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NCJ Number: 193634 Find in a Library
Title: Ethnic Communities' Vulnerability to Involvement With Illicit Drugs
Journal: Drugs: Education, Prevention and Policy  Volume:8  Issue:4  Dated:November 2001  Pages:359-374
Author(s): Gary Reid; Campbell Aitken; Lorraine Beyer; Nick Crofts
Date Published: November 2001
Page Count: 26
Type: Report (Study/Research)
Format: Article
Language: English
Country: United Kingdom
Annotation: This article reviews literature on the vulnerability of ethnic minority groups to drug abuse and uses information from research in Victoria, Australia, to assess whether similar concepts apply to minorities in Victoria and illicit drugs.
Abstract: The analysis focused on socioeconomic and cultural factors that heighten vulnerability to involvement with illicit drugs and disproportionately affect minorities. The literature review mainly examined literature from the United States and other English-speaking countries. Results revealed that factors that increased vulnerability to drug abuse included high unemployment, poor proficiency in English, poor access to education and low educational attainment, intergenerational conflict, acculturation issues, and peer pressure. The research revealed that the same factors were at work in ethnic minorities in Victoria. Findings suggest that these factors could be combined into a more general underlying problem, which is that ethnic minority communities are socially and economically disadvantaged. The analysis concluded that cultural and socioeconomic factors increased the vulnerability of ethnic communities to involvement with the illicit drug market and the use of illicit drugs and that poor knowledge of drug treatment services and difficulties in gaining access to them compounded this vulnerability. Figures, note, and 78 references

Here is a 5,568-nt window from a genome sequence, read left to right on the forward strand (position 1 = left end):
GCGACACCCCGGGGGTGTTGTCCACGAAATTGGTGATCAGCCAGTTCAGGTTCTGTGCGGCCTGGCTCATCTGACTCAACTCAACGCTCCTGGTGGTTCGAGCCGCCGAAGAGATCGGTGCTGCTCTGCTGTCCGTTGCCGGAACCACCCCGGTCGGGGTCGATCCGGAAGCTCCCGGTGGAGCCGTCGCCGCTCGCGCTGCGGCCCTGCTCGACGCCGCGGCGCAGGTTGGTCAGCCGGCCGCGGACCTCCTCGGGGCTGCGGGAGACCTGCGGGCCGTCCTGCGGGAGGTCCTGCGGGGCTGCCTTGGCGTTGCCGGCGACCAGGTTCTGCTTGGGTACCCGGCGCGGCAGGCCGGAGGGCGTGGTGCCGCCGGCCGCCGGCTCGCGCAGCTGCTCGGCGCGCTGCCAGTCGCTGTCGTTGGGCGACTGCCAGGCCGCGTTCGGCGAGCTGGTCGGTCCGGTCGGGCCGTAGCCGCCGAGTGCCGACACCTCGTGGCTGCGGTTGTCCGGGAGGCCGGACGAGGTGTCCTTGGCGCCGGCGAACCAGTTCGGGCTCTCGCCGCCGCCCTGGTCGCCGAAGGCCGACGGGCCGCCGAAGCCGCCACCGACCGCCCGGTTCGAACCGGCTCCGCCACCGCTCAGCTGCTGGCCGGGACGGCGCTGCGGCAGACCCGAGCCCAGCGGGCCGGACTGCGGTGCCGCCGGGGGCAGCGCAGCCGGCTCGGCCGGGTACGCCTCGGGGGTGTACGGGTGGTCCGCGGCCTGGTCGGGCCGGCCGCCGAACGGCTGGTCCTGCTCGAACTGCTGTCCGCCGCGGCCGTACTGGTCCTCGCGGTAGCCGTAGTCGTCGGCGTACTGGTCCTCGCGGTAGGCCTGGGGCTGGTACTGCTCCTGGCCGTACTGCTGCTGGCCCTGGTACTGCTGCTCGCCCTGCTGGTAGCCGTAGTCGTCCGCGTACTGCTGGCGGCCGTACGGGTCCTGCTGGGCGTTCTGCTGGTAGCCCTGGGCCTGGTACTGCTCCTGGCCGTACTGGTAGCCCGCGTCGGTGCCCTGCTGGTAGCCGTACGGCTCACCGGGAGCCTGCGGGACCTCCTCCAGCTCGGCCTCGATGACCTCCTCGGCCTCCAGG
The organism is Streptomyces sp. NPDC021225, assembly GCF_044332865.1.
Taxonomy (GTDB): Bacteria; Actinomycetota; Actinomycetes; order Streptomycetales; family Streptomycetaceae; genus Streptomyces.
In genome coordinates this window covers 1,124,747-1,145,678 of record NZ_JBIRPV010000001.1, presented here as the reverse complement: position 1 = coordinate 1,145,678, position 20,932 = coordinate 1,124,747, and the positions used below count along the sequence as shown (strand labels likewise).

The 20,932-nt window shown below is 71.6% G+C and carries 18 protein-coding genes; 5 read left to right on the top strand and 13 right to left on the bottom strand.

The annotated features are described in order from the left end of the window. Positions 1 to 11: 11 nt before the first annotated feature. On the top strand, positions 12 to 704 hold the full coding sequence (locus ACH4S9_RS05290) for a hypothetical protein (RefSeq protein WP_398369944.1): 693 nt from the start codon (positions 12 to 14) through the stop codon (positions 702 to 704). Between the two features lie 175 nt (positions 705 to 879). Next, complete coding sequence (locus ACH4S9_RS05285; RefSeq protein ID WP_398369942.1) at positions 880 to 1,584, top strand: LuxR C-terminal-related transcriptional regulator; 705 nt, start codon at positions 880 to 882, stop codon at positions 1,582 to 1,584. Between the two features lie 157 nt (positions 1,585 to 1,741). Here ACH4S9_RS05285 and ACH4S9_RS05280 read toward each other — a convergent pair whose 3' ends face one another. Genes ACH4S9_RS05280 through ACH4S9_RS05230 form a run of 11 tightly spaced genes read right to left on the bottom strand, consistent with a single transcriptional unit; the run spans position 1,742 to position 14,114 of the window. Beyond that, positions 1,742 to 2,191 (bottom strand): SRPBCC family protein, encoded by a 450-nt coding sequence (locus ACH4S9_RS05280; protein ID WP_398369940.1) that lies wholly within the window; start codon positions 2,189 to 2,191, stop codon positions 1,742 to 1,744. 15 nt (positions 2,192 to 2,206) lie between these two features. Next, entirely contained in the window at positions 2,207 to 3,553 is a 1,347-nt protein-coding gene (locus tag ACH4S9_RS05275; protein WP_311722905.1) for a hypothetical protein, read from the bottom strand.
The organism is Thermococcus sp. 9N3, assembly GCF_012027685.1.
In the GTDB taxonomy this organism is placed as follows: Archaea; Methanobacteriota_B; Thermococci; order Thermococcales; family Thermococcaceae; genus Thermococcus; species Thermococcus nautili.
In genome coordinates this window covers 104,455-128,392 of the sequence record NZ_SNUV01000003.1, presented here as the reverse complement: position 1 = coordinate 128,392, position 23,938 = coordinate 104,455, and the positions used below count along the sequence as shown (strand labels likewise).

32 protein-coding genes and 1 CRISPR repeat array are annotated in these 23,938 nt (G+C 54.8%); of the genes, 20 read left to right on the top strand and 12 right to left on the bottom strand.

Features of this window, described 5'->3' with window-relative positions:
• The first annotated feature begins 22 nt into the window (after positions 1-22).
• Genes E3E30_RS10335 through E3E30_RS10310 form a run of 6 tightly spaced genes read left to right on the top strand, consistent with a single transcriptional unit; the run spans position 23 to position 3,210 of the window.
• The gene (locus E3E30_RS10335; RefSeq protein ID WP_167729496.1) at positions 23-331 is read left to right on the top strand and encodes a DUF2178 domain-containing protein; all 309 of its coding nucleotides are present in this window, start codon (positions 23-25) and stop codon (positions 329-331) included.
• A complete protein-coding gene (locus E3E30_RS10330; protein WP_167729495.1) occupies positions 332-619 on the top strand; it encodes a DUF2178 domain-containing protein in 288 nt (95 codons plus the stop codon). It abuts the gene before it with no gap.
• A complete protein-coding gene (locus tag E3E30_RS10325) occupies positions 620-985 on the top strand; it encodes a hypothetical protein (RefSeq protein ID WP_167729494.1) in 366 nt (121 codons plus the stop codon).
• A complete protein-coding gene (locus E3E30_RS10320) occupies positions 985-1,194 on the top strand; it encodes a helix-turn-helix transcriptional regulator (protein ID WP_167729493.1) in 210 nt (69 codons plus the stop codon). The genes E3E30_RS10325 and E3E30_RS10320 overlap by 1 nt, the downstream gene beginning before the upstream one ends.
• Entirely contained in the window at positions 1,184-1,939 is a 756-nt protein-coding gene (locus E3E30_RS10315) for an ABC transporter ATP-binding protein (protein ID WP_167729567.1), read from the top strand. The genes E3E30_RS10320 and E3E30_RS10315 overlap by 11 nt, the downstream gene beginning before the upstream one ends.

Main Term(s): Drug abuse causes
Index Term(s): Australia; Cultural influences; Economic influences; Social classes; Social conditions
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